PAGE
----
While in California Saturday, Trump suggested the United States address forest management in a way similar to Finland, which the president claimed spends “a lot of time on raking and cleaning” the forests. He added that “they don't have any problem.”
“It doesn't make much sense to me,” Rep. Adam Schiff said on “This Week” Sunday, in response to a question from co-anchor Martha Raddatz about the president’s statement. “The reality is that no single fire has the same cause. Every fire is going to be different.
“With climate change, they're going to be worse, and we need to take steps to reduce their frequency, reduce their severity and yes, forest management is one piece of it, but there are lots of other pieces, and I think the president needs to listen to the experts because clearly he isn't one of them,” he said.
There is no reason for these massive, deadly and costly forest fires in California except that forest management is so poor. Billions of dollars are given each year, with so many lives lost, all because of gross mismanagement of the forests. Remedy now, or no more Fed payments!— Donald J. Trump (@realDonaldTrump) November 10, 2018
Later, Schiff said that he thinks all Californians were upset with a statement Trump made last weekend on Twitter about "gross mismanagement of the forests" when people “were facing utter devastation,” and warned about what could come after the fires are out.
“We need to focus on putting these fires out, we need to protect ourselves because all too often when the fires are out and rains are coming, then mudslides follow and other tragedy follows, so we -- we need to get through this period and -- and our hearts are going out to those effected and we’re so grateful for the responders out there,” the congressman said.
Trump traveled to California this weekend to survey wildfire damage in Paradise and Malibu, meeting with California Gov. Jerry Brown and Lt. Gov. Gavin Newsom, who will replace Brown as governor on Jan. 7, as well as FEMA Administrator Brock Long and local officials responding to the emergency.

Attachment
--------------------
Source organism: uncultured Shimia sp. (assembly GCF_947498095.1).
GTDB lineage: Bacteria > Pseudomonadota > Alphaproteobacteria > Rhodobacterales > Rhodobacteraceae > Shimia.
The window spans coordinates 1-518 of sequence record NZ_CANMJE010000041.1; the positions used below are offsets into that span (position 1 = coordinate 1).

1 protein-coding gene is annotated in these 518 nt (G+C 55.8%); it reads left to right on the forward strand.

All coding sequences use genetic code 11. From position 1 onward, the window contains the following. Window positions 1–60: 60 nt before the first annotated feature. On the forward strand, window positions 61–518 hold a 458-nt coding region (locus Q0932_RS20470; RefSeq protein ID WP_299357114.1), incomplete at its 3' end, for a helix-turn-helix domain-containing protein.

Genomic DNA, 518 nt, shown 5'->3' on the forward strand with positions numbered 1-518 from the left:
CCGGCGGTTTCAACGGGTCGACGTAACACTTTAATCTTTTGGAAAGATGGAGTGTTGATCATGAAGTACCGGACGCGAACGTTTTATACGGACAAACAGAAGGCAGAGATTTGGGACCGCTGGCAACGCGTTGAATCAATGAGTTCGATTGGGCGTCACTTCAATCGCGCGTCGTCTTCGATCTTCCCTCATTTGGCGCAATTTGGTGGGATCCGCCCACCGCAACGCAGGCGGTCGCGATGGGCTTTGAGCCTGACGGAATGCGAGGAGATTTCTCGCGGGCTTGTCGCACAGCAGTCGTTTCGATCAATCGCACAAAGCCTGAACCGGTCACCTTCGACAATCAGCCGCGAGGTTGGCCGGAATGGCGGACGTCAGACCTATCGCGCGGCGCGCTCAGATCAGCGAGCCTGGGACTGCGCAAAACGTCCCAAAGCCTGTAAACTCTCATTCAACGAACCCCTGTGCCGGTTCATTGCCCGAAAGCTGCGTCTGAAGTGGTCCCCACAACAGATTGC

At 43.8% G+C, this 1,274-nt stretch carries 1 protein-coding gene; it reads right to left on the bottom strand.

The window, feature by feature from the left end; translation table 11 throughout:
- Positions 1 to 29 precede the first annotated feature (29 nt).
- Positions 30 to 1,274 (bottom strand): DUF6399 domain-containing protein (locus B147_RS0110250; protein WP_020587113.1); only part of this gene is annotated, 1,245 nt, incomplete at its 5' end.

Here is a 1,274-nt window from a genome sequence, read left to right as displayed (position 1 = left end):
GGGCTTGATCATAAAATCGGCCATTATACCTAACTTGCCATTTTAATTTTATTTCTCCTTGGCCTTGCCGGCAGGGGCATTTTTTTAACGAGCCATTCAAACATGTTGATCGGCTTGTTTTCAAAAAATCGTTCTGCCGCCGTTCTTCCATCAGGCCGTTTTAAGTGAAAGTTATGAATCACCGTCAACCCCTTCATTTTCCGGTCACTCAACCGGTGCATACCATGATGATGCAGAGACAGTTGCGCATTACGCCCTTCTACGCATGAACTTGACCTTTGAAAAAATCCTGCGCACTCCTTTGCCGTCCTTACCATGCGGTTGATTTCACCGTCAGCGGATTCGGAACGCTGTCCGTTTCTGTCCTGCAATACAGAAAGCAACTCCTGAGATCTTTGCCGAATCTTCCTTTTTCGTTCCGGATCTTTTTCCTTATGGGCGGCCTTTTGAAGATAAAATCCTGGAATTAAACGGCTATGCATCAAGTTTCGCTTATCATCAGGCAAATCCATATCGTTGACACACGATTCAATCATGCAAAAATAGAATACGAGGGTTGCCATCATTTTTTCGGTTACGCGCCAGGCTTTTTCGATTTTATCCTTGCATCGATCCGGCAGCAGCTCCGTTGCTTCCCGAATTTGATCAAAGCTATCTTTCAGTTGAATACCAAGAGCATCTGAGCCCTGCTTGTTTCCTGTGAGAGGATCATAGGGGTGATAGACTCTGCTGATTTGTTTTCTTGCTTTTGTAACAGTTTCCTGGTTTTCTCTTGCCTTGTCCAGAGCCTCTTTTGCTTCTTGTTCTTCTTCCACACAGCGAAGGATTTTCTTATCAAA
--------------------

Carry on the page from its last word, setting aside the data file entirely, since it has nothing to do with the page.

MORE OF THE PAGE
At least 79 people have died as a result of the fires, 76 in Northern California’s Camp Fire and three in Southern California’s Woolsey Fire. The Camp Fire is the deadliest and most destructive wildfire in the state’s history, according to Cal Fire. Nearly 1,300 people were missing in the Camp Fire, but that number continues to change, and more than 700 people who were once on the the list have since been accounted for, according to Butte County Sheriff Kory Honea.
In a separate interview on “This Week,” Honea said the list of people unaccounted for is compiled from a number of sources, cautioning that the data is “raw” and verifying people’s whereabouts is “a very difficult process.”
“My thought on that was it's better to work towards progress than achieve perfection before we start getting that information out,” Honea said of the massive list of names.
The sheriff said he does not expect the death toll to be as high as the list of people unaccounted for, but noted that verifying people’s whereabouts “is a daunting task.”
“We are still trying to bring order to the chaos that this entire event has caused,” he said.
As of Sunday morning, the Camp Fire was 60 percent contained and had burned almost 150,000 acres and destroyed more than 12,000 structures, according to the Butte County Fire Department. The Woolsey Fire has burned just under 100,000 acres and was 88 percent contained as of Sunday morning, the Los Angeles County Fire Department reported.
Honea called the Camp Fire an unprecedented event, and urged residents to make every effort to reach out to their friends and family to let them know they’re safe and unharmed. He also asked displaced people to check if they're listed as missing and to contact his office, so officials could dedicate resources to locating people who haven’t yet been accounted for.